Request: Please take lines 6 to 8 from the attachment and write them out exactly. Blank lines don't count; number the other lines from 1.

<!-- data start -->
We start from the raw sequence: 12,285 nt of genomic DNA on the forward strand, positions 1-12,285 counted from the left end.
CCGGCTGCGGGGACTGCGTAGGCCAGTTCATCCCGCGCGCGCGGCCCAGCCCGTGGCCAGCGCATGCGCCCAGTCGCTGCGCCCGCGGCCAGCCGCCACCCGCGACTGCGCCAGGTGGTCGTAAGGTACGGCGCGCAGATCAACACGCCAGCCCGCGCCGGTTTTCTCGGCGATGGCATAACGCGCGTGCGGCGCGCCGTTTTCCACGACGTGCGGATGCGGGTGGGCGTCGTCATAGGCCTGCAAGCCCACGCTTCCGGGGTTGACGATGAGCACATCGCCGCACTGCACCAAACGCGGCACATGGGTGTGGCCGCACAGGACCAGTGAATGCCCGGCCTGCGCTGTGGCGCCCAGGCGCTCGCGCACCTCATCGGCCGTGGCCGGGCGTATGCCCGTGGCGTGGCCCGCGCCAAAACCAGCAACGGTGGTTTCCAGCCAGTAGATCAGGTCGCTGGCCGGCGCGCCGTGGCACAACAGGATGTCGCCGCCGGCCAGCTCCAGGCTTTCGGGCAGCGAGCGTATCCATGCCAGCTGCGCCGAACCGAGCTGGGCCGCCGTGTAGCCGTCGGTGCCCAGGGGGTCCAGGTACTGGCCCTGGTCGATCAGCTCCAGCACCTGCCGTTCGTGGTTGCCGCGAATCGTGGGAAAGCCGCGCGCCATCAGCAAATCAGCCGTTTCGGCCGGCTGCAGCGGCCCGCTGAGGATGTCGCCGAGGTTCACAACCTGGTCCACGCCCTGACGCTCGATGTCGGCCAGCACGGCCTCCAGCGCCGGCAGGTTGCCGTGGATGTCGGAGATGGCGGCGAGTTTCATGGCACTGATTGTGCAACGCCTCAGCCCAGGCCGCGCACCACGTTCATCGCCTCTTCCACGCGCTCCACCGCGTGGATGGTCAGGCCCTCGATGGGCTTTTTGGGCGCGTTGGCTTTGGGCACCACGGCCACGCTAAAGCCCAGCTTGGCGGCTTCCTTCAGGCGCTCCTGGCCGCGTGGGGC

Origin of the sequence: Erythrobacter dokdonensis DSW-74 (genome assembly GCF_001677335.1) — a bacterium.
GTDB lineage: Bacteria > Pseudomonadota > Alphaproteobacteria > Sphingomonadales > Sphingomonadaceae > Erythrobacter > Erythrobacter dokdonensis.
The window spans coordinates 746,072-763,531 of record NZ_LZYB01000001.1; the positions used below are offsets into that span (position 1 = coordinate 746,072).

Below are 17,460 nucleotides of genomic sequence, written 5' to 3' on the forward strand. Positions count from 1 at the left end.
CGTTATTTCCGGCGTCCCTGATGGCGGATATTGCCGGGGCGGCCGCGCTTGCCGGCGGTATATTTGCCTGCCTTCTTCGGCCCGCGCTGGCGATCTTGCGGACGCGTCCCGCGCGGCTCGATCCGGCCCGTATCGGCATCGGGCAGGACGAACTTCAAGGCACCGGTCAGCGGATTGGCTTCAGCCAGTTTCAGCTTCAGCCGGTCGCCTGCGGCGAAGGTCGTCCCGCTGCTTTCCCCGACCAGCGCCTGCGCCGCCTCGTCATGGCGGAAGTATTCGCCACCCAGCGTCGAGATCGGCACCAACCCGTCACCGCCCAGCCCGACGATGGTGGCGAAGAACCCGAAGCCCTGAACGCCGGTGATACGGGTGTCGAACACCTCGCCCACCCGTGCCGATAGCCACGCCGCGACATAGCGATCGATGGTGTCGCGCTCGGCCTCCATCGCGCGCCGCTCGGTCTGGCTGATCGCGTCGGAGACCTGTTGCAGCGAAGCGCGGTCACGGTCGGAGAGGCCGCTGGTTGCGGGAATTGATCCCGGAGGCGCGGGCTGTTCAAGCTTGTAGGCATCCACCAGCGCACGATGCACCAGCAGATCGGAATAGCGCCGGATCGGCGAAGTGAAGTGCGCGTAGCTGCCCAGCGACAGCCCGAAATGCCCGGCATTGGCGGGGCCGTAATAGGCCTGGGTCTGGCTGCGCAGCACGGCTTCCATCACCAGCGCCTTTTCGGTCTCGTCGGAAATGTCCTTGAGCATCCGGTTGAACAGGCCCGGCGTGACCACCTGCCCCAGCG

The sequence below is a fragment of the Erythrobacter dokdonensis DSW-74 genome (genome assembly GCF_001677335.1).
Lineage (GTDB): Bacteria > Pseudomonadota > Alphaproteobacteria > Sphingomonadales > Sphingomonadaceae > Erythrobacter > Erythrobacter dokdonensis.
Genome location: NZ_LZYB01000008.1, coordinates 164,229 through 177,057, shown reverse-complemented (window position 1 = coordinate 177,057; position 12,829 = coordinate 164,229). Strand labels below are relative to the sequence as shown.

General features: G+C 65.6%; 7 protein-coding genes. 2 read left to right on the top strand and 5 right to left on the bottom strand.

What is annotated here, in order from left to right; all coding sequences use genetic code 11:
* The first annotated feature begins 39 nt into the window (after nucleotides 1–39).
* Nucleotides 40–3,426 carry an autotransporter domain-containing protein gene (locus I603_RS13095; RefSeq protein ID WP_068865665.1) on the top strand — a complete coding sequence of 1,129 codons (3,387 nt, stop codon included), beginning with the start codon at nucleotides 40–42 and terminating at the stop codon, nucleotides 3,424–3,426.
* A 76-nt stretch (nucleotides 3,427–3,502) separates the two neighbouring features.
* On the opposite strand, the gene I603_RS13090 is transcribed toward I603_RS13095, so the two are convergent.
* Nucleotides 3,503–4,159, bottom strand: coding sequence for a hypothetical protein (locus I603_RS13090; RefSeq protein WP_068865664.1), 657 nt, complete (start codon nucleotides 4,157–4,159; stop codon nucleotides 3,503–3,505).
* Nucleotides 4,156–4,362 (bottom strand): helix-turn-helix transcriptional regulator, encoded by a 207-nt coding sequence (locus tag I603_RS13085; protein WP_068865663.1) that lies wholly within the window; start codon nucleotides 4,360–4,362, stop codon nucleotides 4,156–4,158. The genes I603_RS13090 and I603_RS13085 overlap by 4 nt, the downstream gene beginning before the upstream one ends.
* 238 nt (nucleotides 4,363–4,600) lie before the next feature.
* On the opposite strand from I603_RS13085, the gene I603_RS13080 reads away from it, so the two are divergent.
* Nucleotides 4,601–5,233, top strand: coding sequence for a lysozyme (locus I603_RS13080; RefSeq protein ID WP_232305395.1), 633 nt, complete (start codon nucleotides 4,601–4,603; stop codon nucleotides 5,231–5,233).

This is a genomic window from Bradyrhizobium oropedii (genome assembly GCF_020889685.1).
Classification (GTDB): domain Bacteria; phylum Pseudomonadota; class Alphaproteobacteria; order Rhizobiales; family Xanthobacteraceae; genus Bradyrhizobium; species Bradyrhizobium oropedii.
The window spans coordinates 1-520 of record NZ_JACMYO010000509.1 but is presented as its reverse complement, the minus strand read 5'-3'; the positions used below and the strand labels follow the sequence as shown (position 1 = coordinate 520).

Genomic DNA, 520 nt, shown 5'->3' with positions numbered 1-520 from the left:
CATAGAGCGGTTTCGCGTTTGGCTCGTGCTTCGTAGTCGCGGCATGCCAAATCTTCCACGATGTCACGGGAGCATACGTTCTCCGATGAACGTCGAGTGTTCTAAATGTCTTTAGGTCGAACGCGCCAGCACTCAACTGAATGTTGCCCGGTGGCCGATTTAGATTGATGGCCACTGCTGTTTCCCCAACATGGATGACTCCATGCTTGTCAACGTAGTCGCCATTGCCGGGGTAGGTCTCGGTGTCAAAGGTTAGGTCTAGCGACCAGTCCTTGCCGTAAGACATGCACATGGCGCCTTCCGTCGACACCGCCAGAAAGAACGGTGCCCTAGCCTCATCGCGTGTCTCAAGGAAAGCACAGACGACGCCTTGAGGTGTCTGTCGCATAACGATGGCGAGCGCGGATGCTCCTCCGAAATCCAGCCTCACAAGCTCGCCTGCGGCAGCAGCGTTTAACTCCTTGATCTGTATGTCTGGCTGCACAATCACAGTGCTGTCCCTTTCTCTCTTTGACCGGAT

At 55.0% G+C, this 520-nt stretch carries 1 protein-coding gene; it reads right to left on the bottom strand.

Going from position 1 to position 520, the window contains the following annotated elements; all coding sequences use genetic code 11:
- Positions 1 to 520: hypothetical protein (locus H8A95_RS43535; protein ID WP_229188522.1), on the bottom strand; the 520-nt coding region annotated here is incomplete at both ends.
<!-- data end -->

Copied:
Below are 17,460 nucleotides of genomic sequence, written 5' to 3' on the forward strand. Positions count from 1 at the left end.
CGTTATTTCCGGCGTCCCTGATGGCGGATATTGCCGGGGCGGCCGCGCTTGCCGGCGGTATATTTGCCTGCCTTCTTCGGCCCGCGCTGGCGATCTTGCGGACGCGTCCCGCGCGGCTCGATCCGGCCCGTATCGGCATCGGGCAGGACGAACTTCAAGGCACCGGTCAGCGGATTGGCTTCAGCCAGTTTCAGCTTCAGCCGGTCGCCTGCGGCGAAGGTCGTCCCGCTGCTTTCCCCGACCAGCGCCTGCGCCGCCTCGTCATGGCGGAAGTATTCGCCACCCAGCGTCGAGATCGGCACCAACCCGTCACCGCCCAGCCCGACGATGGTGGCGAAGAACCCGAAGCCCTGAACGCCGGTGATACGGGTGTCGAACACCTCGCCCACCCGTGCCGATAGCCACGCCGCGACATAGCGATCGATGGTGTCGCGCTCGGCCTCCATCGCGCGCCGCTCGGTCTGGCTGATCGCGTCGGAGACCTGTTGCAGCGAAGCGCGGTCACGGTCGGAGAGGCCGCTGGTTGCGGGAATTGATCCCGGAGGCGCGGGCTGTTCAAGCTTGTAGGCATCCACCAGCGCACGATGCACCAGCAGATCGGAATAGCGCCGGATCGGCGAAGTGAAGTGCGCGTAGCTGCCCAGCGACAGCCCGAAATGCCCGGCATTGGCGGGGCCGTAATAGGCCTGGGTCTGGCTGCGCAGCACGGCTTCCATCACCAGCGCCTTTTCGGTCTCGTCGGAAATGTCCTTGAGCATCCGGTTGAACAGGCCCGGCGTGACCACCTGCCCCAGCG

The sequence below is a fragment of the Erythrobacter dokdonensis DSW-74 genome (genome assembly GCF_001677335.1).